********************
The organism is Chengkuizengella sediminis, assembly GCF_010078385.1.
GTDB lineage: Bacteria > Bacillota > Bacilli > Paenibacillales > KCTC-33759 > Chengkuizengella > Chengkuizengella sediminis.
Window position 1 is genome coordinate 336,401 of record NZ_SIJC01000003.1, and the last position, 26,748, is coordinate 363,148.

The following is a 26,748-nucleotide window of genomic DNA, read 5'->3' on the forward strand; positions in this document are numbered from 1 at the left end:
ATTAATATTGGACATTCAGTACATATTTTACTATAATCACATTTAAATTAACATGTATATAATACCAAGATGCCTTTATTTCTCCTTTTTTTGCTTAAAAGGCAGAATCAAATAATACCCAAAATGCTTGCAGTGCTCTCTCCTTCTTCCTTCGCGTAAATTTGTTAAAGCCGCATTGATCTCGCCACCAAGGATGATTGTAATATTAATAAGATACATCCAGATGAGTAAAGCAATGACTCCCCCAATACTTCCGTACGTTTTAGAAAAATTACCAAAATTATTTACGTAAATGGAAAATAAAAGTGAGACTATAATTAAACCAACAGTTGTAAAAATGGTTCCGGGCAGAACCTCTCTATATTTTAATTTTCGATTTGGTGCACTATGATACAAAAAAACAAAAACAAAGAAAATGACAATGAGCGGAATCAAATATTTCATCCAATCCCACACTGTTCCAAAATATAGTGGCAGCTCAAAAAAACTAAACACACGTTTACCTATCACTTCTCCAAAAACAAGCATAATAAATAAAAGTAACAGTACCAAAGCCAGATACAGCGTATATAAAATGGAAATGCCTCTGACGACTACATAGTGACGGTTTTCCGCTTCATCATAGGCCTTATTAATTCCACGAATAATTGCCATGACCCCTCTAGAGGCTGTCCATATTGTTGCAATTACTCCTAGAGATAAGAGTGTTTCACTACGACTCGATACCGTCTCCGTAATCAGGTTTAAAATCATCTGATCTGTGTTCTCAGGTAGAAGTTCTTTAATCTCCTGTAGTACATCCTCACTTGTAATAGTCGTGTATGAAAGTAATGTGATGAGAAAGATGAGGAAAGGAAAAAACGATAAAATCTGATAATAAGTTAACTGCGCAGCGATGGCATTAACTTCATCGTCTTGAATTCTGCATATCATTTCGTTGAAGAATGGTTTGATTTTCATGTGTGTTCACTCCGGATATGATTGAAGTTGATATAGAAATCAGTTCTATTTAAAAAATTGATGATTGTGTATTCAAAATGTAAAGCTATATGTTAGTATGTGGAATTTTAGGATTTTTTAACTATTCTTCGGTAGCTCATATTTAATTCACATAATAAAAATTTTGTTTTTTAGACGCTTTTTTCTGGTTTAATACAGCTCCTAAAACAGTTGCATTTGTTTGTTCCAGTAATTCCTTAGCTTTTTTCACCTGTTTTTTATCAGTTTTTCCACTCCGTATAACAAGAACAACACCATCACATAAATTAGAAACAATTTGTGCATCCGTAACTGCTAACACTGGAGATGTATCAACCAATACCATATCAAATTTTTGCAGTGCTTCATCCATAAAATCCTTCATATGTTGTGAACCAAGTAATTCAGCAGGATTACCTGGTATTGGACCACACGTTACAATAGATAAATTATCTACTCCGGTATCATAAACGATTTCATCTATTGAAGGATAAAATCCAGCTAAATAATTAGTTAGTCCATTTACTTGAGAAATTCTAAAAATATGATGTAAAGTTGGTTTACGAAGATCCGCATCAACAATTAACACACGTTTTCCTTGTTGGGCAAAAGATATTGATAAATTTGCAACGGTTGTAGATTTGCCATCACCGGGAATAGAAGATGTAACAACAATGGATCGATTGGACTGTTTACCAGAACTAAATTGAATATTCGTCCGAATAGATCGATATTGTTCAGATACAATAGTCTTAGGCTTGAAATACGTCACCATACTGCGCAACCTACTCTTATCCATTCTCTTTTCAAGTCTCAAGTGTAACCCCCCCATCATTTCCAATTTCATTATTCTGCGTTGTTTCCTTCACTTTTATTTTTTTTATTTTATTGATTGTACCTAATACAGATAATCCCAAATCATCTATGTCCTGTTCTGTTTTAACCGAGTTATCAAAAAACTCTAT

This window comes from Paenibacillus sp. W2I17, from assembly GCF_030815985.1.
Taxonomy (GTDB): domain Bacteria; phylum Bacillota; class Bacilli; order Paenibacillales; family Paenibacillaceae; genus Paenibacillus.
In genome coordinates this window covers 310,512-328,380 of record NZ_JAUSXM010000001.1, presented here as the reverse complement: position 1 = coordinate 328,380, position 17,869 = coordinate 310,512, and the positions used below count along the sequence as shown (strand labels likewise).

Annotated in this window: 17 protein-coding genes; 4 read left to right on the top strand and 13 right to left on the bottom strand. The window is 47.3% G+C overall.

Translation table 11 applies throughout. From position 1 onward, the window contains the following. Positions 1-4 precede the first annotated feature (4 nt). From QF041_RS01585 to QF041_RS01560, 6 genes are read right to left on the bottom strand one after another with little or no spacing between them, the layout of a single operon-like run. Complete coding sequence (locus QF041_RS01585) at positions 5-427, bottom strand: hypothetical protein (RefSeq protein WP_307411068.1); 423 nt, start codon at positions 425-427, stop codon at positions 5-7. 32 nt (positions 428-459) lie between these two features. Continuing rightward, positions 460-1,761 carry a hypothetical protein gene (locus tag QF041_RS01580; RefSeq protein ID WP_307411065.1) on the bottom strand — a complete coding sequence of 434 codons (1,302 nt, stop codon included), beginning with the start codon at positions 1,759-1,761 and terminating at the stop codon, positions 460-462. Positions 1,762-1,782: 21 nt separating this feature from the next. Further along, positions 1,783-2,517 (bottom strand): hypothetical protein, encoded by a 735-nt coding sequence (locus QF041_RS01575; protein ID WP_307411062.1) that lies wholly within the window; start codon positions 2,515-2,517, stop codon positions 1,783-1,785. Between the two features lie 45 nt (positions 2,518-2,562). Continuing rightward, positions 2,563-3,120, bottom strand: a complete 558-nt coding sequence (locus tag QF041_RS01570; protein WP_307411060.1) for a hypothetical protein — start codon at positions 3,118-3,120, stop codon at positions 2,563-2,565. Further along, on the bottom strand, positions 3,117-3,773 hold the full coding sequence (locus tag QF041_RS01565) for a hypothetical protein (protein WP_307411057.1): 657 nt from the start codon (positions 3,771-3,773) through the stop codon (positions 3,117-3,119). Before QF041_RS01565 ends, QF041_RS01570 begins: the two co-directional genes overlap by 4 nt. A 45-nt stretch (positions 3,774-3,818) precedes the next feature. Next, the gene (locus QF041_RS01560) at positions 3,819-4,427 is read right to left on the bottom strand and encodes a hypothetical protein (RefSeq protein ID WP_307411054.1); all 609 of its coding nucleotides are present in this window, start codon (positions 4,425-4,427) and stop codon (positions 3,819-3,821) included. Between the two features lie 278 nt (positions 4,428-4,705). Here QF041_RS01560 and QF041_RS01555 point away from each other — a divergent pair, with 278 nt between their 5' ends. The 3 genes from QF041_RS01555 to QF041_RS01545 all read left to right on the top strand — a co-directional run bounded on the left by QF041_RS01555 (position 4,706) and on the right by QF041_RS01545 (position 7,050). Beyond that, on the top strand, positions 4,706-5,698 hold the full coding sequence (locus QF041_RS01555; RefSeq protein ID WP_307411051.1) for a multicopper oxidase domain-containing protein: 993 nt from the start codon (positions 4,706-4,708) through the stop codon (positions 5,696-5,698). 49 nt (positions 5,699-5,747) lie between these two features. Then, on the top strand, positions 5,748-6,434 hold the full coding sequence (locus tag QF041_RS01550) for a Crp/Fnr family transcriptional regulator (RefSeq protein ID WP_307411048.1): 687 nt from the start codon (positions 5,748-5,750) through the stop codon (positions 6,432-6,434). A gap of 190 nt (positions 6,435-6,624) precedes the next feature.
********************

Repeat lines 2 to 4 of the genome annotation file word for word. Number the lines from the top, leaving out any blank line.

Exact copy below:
GTDB lineage: Bacteria > Bacillota > Bacilli > Paenibacillales > KCTC-33759 > Chengkuizengella > Chengkuizengella sediminis.
Window position 1 is genome coordinate 336,401 of record NZ_SIJC01000003.1, and the last position, 26,748, is coordinate 363,148.

The following is a 26,748-nucleotide window of genomic DNA, read 5'->3' on the forward strand; positions in this document are numbered from 1 at the left end: